For Ahab, Stephen wanted Ralph Richardson, who just at the wrong moment went down with 'flu. Stephen managed to get the already scheduled programme postponed until January. He wrote to [Laurence] Gilliam:
Only by postponing can we get Ralph Richardson for Ahab. He is far and away the best actor for the part: he has the exact right combination of earthiness, ordinariness and inspired fanaticism.... If he acted Ahab, it would make this production (provided I could play my part) one of the most successful and exciting programmes that the Third Programme and indeed the BBC has ever done. Thursday and Friday, 23 and 24 January 1947. Now I start to get going with Moby, in the biggest production I have ever had to do with. Difficulty No. 1 is New Statesman and News Chronicle. I have to go to NC in the morning. In the afternoon we do the music and I like the sound. But I have to prepare tomorrow's gigantic readthrough with large cast, many of which I do not know. First horror — Ralph has 'flu (again!) and threatening laryngitis and must spend tomorrow in bed.

After many more distractions, I really get going on preparing the script (87 pages) at eleven pm and have broken the back of it at 6 o'clock in the morning. This late night made me in what I felt to be tense and therefore bad form for the read-through at Langham [Broadcasting House].
The Friday read-through, scheduled for 10.30 am to 5 pm, took place without Richardson, although he was well enough to take part in the actual production. Because of its length, it was pre-recorded in four parts over four days of the following week and broadcast in two parts on the Friday. The cast also included Bernard Miles as Starbuck. In line with the Third's new policy, a recorded repeat was broadcast on 18 February; and in September, there was a new production of the whole thing. Substitutes had to be found for Bernard Miles and two other actors, but Richardson was again Ahab:
Saturday and Sunday, 6 and 7 September. Two days full rehearsal of Moby so as to leave Monday, transmission day, clear. I have been dreading this; but in fact I have enjoyed it. Ralph is in superb form. He shows us a correction of a misprint: the sentence which spoke of 'our defective police force' should of course have read 'our detective police farce'. The gorgeous thing about these rehearsals is that Ralph, the monarch, treats me as if I was Prime Minister, and sends my stock up with all the other actors in consequence.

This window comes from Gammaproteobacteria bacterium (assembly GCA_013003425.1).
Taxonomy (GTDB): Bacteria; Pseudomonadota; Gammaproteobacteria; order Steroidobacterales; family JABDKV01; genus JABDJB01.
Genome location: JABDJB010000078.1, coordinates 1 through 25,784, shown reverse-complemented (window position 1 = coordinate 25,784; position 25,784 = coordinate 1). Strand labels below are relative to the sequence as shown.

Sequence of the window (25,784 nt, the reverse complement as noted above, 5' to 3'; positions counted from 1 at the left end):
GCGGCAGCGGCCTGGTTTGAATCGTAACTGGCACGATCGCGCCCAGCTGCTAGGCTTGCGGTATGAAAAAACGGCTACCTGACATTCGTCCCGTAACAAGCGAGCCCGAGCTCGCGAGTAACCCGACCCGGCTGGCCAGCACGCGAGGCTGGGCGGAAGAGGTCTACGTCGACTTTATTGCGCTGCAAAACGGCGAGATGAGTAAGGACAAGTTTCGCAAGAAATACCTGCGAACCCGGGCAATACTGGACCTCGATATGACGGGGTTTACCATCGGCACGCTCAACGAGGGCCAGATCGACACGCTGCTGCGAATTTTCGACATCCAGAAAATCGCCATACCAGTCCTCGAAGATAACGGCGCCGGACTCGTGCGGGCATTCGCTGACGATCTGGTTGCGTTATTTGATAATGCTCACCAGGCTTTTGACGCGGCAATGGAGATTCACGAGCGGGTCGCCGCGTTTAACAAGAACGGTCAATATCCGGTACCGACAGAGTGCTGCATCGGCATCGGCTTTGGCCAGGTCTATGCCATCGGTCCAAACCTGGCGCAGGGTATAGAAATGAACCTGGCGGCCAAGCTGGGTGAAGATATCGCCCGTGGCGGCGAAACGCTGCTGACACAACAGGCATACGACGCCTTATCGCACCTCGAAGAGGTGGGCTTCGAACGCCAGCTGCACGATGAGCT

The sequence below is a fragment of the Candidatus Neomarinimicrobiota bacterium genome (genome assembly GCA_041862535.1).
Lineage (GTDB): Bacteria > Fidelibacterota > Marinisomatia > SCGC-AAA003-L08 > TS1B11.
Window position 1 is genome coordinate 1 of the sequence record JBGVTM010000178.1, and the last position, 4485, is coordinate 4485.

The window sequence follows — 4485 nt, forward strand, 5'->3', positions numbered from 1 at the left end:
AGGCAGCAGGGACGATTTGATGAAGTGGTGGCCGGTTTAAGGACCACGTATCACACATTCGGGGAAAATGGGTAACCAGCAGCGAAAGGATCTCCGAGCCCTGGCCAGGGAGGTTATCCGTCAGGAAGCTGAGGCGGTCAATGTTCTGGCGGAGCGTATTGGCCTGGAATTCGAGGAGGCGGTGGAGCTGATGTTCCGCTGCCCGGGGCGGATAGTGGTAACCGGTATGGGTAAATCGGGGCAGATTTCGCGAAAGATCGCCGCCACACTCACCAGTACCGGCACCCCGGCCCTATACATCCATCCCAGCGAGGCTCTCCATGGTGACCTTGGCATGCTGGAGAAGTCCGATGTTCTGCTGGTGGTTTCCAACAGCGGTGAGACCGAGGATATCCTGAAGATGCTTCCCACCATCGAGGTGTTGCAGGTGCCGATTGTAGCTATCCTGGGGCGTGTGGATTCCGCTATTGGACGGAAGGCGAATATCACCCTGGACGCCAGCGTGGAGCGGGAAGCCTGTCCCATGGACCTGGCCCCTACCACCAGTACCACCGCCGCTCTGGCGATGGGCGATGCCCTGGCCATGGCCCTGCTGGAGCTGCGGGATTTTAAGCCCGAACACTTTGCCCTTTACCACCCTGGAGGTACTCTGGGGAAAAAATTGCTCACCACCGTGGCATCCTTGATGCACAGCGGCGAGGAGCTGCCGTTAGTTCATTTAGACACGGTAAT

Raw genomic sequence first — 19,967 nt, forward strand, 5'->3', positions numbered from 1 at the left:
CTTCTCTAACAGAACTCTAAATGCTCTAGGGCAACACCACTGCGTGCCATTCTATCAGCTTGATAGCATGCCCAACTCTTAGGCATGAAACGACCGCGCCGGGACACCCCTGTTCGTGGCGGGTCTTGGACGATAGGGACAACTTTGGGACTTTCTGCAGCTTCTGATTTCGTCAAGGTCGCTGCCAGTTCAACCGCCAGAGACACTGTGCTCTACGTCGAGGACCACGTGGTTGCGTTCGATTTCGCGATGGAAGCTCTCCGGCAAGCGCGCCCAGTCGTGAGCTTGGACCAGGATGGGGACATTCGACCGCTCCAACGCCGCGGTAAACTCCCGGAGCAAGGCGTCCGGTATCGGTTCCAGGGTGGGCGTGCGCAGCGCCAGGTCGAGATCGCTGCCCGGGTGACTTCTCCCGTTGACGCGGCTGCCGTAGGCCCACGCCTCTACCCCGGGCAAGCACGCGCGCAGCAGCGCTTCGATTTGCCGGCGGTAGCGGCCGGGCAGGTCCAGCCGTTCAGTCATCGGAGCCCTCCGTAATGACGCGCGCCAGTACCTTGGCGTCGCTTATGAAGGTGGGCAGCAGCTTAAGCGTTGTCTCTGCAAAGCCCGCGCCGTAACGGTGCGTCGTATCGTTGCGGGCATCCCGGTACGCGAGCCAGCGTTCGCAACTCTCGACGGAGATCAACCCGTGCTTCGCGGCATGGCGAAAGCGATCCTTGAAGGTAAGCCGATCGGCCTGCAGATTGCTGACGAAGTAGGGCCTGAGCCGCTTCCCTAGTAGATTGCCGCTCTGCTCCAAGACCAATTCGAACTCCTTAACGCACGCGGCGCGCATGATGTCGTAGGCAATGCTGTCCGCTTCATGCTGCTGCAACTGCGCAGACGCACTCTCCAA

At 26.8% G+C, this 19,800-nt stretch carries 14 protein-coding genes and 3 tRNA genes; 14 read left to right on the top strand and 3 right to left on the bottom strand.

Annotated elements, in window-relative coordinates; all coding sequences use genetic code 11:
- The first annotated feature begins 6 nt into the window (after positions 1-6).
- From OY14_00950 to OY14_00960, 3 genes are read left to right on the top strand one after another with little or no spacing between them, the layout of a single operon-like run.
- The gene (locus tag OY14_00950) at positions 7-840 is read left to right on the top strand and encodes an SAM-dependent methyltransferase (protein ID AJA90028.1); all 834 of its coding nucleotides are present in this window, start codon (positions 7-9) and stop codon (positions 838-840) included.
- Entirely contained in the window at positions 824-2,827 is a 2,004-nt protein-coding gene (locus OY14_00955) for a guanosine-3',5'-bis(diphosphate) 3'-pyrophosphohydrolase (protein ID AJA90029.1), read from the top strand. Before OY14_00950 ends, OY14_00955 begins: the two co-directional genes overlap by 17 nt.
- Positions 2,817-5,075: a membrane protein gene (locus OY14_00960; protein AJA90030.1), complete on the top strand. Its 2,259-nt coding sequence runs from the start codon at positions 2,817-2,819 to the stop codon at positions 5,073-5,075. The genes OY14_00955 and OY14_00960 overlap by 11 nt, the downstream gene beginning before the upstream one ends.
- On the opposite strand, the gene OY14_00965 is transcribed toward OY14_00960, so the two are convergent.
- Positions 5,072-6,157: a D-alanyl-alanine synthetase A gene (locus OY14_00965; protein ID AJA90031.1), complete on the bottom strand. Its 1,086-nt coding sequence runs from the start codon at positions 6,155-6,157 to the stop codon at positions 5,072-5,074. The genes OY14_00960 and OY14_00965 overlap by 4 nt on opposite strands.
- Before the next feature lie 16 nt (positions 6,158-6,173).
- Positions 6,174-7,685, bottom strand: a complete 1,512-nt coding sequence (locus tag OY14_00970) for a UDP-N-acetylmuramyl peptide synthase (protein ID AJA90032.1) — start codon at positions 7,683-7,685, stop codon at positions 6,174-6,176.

The programme was repeated a number of times thereafter. [Reed], as has been noted, became a prolific and admired contributor to radio. Nearly all his subsequent programmes were produced by Douglas Cleverdon.

Oddly enough, I was unable to find a listing for the new production of Moby Dick in the Times' BBC broadcasting schedule for the week of September 8, 1947, but there is a copy of a script with that date among Douglas Cleverdon's papers at the University of Indiana's Lilly Library. (This may be a good time to point out that the BBC taking their Programme Catalogue offline is a serious impediment to research.)


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What is Henry Reed's first name?

1532. Vallette, Jacques. "Grand-Bretagne," Mercure de France, no. 1001 (1 January 1947): 157-158.
A contemporary French language review of Reed's A Map of Verona.



1st lesson:

Reed, Henry (1914-1986). Born: Birmingham, England, 22 February 1914; died: London, 8 December 1986.

Education: MA, University of Birmingham, 1936. Served: RAOC, 1941-42; Foreign Office, Bletchley Park, 1942-1945. Freelance writer: BBC Features Department, 1945-1980.

Author of: A Map of Verona: Poems (1946)
The Novel Since 1939 (1946)
Moby Dick: A Play for Radio from Herman Melville's Novel (1947)
Lessons of the War (1970)
Hilda Tablet and Others: Four Pieces for Radio (1971)
The Streets of Pompeii and Other Plays for Radio (1971)
Collected Poems (1991, 2007)
The Auction Sale (2006)